Mum loved her starter too, to the point where I was only offered a morsel. From what I sampled, I found it had a lovely lightness and freshness to it, delicately flavoured to allow the quality of the trout to shine through.
Prior to the starters, we were also brought a small, dark wood box of bread and two types of butter. Not your typical knobs of butter, though; one was ever-so-lightly smoked, combined with pumpkin oil and had a crisp topping, the other infused with parsley and sprinkled with black salt. Both had been whipped and aerated, and were as soft as cake mix, making spreading over thick chunks of bread a breeze.
First class presentation and the flavours to match
For our mains, I went for a winter warmer: braised ox cheek with smoked mash potatoes, carrots and bone marrow (£16.50) and Mum opted for Loch Duart salmon with a crab & fennel salad (£19). Now, looking at the photographs of both of these dishes, my ox cheek is ostensibly the tastier option but this is one of those occasions when the less attractive dish actually trumps the other.
Wrapped up like a present in dark green savoy cabbage leaves, alongside piped, creamy smoky mashed potato – the oxtail was a very cleverly presented dish. The braised meat was tender and devilishly rich and flavourful but unfortunately, the chef had been over-zealous with the salt/celery combination, and midway through the meal I had to request a glass of water to quench my thirst. The salmon, on the other hand, was perfect: refreshing, sweet and silky. I had food envy from the first bite.
Carefully considered desserts
In many places dessert is an afterthought, but the selection on offer at The Half Moon is quite something. Mum chose a lemon curd, clementine and ginger parkin (£8) and I went for the rum and raisin crème brûlée (£7.50).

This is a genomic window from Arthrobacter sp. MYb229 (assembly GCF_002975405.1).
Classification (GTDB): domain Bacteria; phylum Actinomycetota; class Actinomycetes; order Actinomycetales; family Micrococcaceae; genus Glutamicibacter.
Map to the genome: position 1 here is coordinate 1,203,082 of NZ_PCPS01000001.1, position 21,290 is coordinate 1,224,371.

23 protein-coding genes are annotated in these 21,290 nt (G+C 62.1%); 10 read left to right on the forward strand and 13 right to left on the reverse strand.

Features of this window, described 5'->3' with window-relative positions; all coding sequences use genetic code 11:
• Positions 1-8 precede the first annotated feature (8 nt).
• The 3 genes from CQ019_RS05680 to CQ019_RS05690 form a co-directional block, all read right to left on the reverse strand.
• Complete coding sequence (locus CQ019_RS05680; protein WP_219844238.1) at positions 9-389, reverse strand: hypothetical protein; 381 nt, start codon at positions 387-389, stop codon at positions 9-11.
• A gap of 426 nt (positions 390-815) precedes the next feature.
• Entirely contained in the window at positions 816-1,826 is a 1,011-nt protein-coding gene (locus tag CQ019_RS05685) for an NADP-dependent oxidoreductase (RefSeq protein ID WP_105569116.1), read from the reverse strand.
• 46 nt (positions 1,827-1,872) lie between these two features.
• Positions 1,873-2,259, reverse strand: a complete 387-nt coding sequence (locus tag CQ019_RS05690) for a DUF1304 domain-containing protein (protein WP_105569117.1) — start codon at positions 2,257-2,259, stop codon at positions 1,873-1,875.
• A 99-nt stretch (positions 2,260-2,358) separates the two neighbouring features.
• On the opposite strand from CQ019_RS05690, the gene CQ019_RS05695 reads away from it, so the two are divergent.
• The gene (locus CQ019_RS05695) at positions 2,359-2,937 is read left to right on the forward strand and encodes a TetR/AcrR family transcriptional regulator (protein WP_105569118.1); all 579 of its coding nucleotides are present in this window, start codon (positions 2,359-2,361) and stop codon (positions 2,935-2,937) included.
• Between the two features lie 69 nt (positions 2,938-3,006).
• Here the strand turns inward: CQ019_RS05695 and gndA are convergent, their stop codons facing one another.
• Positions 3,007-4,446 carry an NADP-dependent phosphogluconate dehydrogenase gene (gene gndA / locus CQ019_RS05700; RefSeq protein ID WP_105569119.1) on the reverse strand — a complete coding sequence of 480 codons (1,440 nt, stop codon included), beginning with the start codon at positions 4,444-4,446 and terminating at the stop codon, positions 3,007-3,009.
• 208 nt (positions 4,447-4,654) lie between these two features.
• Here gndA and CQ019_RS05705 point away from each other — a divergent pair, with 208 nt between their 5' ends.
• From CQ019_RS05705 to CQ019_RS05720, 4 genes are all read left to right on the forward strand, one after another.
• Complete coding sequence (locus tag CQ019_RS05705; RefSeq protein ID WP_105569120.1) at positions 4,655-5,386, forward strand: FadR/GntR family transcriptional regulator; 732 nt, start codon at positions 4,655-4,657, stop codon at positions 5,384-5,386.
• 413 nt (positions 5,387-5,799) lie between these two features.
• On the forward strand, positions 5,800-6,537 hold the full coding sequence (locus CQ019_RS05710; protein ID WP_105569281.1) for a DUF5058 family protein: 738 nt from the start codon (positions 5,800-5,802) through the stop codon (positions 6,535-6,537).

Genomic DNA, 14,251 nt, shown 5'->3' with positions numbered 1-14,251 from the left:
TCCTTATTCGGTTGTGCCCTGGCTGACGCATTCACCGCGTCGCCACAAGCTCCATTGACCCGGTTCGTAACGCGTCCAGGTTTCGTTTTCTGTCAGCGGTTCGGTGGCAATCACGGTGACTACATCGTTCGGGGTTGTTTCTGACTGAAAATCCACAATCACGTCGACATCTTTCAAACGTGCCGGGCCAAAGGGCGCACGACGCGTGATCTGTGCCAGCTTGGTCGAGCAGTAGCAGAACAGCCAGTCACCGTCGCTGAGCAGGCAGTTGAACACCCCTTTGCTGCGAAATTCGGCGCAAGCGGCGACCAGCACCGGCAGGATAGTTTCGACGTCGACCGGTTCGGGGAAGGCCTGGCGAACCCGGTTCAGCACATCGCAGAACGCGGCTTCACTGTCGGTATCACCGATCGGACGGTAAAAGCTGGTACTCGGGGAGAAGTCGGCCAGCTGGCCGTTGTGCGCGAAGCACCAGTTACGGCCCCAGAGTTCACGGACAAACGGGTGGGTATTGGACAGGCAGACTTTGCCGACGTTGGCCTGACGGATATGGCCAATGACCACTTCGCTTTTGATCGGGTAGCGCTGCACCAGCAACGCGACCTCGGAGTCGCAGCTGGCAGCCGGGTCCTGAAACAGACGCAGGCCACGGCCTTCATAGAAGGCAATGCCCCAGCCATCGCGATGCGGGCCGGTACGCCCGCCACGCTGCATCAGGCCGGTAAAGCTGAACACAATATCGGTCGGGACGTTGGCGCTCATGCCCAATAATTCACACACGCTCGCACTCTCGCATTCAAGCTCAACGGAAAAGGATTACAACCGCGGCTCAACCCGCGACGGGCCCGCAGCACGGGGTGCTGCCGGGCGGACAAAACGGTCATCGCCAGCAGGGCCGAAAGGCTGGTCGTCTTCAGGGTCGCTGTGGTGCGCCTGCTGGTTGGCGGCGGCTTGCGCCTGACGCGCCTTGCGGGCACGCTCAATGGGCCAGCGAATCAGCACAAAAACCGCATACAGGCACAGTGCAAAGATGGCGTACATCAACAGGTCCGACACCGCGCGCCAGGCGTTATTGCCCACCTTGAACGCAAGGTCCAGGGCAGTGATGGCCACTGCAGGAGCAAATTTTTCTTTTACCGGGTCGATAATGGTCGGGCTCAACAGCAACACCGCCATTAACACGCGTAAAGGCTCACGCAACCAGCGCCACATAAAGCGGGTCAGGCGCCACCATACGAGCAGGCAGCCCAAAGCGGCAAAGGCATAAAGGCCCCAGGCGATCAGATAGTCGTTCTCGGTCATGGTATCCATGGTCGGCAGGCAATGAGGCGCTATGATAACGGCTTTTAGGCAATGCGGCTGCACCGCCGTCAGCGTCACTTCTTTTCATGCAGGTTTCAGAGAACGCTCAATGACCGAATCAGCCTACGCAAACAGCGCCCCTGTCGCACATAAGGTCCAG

Ginger parkin is a traditional Yorkshire cake and this one was stunning – warm and peppery with a sticky chewy texture that balanced beautifully with the fresh tanginess of the sorbet and sweetness of the curd. The piece de résistance was a garnish of intensely lemony, tiny lemon balm leaves. My brûlée was enjoyable too; generous in size, packed full of fruit, crispy on top but slightly gelatinous. The rum was obviously there, too.
PRICE: £65.50 for two (not including drinks)
RATING: Must Go | Give it a Miss | Worth A Try
The service was formal but not snooty, the surroundings are cosy and comfortable and the menu is tantalising with plenty of originality. Yes, with mains averaging £17, it’s going to cost you, but if – like me – your hobby is eating, you’ll want to add this to your visit list. I loved it and I’ll be heading back as soon as my wallet affords it.
Need to know
The kitchen is closed on Mondays and lunch is served between 12pm and 3pm (extending to 4pm on Sundays). Dinner is served from 6pm to 9.30pm the rest of the week.
The Half Moon Pub
Glasshouse Lane, Kirdford, Billingshurst RH14 0LT
*Disclosure: I was invited to review but this does not have any bearing on my review, which will always be an honest account of the whole experience.